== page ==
The month of LGBT Pride in São Paulo was born from the experience of organizing parades and has added more activities such as The Cycle of Debates, the LGBT Cultural Fair, the Citizenship Award in Respect of Diversity, and the successful Gay Day, that happens on the Saturday before the main parade. The Cultural Fair has been part of the LGBT Pride Parade events in the city since 2001. APOGLBT has recognized political and cultural initiatives which value the citizenship of gays, lesbians, bisexuals, transvestites and transsexuals, every year since 2001.
Besides São Paulo parade, several other Brazilian cities are organizing their own LGBT parades, mainly in the capitals of the states, such as Rio de Janeiro with 1.5 million people and Salvador with 800,000 people. Below, a list of the main parades as of 2006. The dates change every year. Dates quoted below are referent to 2006.
- June 5 – Parade Pride GLBT in Brasília;
- June 5 – Free Parade in Porto Alegre;
- June 10 – Parade for Free Sexual Expression in Juazeiro do Norte;
- June 11 – Pride Parade in Florianópolis;
- June 12 – Parade GLBT of Goiânia;
- June 12 – Parade of Vitória;
- June 19 – Parade of the Pride GLBT in Porto Alegre;
- June 19 – Parade of Niterói;
- June 24 – Parade of Diversity of Cuiabá;
- June 26 – Parade of Belém;
- June 26 – Pride Parade of Campinas;
- June 26 – Pride Parade of Palmas;
- June 26 – Parade of Sexual Diversity in Fortaleza;
- June 26 – Pride Parade of Rio de Janeiro;
- July 1 – Parade of Diversity in Teresina;
- July 3 – Parade of Pride GLBT in Uberlândia;
- July 9 – Lesbian Parade of Belo Horizonte;
- July 9 – Gay Pride of Manaus;
- July 10 – Parade of Pride GLBT in João Pessoa;
- July 10 – Parade of São Luís;
- July 10 – Parade of Pride GLBT in Belo Horizonte;
- July 10 – Avenue of Diversity in Pelotas;
- July 15 – Parada Gay in Campo Grande;
- July 17 – Gay Parade of Natal;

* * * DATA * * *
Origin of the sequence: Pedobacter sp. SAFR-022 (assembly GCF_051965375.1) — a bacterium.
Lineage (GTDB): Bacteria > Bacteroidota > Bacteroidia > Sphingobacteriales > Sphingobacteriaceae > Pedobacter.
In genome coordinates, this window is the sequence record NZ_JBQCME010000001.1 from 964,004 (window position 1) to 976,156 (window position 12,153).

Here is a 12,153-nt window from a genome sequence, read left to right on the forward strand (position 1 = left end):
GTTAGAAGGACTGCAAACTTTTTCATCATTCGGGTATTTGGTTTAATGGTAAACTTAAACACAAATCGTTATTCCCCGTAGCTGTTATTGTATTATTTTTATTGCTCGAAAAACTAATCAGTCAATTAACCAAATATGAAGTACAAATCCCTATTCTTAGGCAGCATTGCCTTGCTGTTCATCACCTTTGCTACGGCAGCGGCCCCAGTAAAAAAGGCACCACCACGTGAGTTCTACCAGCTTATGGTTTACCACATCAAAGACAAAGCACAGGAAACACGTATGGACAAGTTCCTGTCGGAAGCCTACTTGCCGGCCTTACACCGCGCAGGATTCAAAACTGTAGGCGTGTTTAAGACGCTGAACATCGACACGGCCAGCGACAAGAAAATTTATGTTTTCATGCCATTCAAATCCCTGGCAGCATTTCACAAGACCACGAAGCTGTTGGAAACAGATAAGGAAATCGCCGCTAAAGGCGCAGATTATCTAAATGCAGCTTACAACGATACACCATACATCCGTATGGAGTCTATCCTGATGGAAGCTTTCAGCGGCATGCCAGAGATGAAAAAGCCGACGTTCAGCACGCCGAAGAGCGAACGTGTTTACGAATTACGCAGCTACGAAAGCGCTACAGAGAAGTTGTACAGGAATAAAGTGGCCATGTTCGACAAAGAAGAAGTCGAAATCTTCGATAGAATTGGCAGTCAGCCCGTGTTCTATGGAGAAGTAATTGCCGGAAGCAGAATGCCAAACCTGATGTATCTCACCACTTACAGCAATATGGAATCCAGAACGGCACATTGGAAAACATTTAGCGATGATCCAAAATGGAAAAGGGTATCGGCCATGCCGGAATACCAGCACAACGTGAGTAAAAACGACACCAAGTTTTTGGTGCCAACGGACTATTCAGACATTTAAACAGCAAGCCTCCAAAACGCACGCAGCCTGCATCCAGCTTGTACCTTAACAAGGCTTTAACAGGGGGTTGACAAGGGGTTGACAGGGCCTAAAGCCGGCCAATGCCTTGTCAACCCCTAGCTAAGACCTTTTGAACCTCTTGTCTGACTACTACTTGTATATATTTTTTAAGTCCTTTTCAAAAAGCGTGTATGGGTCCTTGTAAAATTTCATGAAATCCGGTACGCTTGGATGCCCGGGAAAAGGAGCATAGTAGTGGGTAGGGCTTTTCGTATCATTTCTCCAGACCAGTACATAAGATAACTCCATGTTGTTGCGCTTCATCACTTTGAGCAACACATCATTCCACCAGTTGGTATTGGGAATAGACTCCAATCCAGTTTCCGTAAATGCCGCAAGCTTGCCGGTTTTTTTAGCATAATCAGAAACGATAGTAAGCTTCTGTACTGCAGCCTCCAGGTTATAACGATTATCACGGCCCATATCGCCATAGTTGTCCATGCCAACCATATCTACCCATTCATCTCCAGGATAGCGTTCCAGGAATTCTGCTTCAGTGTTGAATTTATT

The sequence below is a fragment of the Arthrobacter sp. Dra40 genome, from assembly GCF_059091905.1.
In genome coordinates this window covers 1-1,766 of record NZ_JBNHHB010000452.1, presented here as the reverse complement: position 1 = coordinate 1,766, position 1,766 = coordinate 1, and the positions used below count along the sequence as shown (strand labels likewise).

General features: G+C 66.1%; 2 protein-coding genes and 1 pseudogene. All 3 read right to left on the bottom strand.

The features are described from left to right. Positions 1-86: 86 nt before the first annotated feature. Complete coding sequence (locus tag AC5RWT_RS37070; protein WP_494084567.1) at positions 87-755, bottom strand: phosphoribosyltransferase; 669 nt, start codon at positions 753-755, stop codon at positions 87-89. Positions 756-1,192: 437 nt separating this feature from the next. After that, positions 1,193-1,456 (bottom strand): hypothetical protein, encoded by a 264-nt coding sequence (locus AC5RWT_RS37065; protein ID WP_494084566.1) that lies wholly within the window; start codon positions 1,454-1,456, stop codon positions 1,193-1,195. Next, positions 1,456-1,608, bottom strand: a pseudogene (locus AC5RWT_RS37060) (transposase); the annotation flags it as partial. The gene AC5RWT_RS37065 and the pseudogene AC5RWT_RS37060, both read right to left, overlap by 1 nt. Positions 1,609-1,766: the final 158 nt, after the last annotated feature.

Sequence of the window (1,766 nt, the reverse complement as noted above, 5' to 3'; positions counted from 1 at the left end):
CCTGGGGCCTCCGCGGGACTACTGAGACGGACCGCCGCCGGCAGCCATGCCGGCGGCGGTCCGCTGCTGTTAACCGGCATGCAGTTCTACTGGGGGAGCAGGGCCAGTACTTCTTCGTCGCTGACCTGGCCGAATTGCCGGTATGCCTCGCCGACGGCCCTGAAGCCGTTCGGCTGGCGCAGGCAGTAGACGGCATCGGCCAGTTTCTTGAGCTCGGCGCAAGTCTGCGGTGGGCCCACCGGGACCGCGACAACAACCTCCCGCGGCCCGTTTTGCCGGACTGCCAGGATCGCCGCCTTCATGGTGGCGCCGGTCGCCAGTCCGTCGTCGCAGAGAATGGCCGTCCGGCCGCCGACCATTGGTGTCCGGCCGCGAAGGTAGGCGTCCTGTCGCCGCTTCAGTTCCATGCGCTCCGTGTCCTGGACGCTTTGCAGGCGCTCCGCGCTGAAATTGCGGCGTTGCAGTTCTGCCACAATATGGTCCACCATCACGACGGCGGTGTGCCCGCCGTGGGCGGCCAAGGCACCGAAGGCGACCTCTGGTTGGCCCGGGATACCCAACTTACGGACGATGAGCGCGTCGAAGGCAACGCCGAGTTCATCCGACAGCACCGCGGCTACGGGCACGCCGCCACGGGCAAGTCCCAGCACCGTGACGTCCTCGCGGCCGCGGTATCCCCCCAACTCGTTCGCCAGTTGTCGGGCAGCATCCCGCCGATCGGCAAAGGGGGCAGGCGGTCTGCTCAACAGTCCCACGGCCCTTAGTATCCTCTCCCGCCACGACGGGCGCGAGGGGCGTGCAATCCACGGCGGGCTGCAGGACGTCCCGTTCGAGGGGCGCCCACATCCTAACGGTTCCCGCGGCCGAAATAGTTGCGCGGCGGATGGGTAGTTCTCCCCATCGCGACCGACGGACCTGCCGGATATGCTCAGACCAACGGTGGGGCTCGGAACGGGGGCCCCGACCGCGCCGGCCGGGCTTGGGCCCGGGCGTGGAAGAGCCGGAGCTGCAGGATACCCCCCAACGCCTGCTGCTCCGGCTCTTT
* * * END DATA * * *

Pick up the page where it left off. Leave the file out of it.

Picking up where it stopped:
- July 24 – Parade of Pride GLBT in Maceió;
- August 7 – Parade of Macapá;
- August 28 – Parade of Pride GLBT in Aracaju;
- September 2 – Parade of Diversity in Recife;
- September 4 – Parade of Gay Pride in Salvador;
- September 11 – Parade of Diversity in Boa Vista, Paraíba;
- September 11 – Parade of Cabo Frio;
- September 26 – Parade of Curitiba
- November 8 – Meeting of GLBT in Brasília.
Brazil — where the 2014 FIFA World Cup kicks off — is a pioneer in LGBT equality, and those laws come accompanied by an open, tolerant, and welcoming culture. However, the 2018 and 2022 World Cups will be hosted by countries whose legal codes and cultures are rife with homophobia.
|Same-sex sexual activity legal||(since 1830)|
|Equal age of consent||(14)|
|Anti-discrimination laws in employment||/ (varies by state, nationwide pending1)|
|Anti-discrimination laws in the provision of goods and services||/ (varies by state, nationwide pending1)|
|Anti-discrimination laws in all other areas (including indirect discrimination, hate speech)|
|Recognition of same-sex couples||(since 2004, nationwide since 2011)|
|Same-sex marriage||(since 2011, nationwide since 2013)|
|Stepchild adoption legal||(since 2006, nationwide since 2010)|
|Joint adoption by same-sex couples||(since 2005, nationwide since 2010)|
|LGBT people allowed to serve openly in the military||(since 1969)|
|Commercial surrogacy for gay male couples||(also for heterosexual couples)|
|Access to IVF for lesbians||(since 2011)|
|Right to change legal gender||(since 2009)|
|MSM allowed to donate blood||(to be allowed to donate blood, Brazil’s gay men need to either be in a long-term relationship or have not had sex in the last year)|
1The Constitution of Brazil probihits all forms of discrimination by any tier of government, though sexual orientation is not explicitly specified.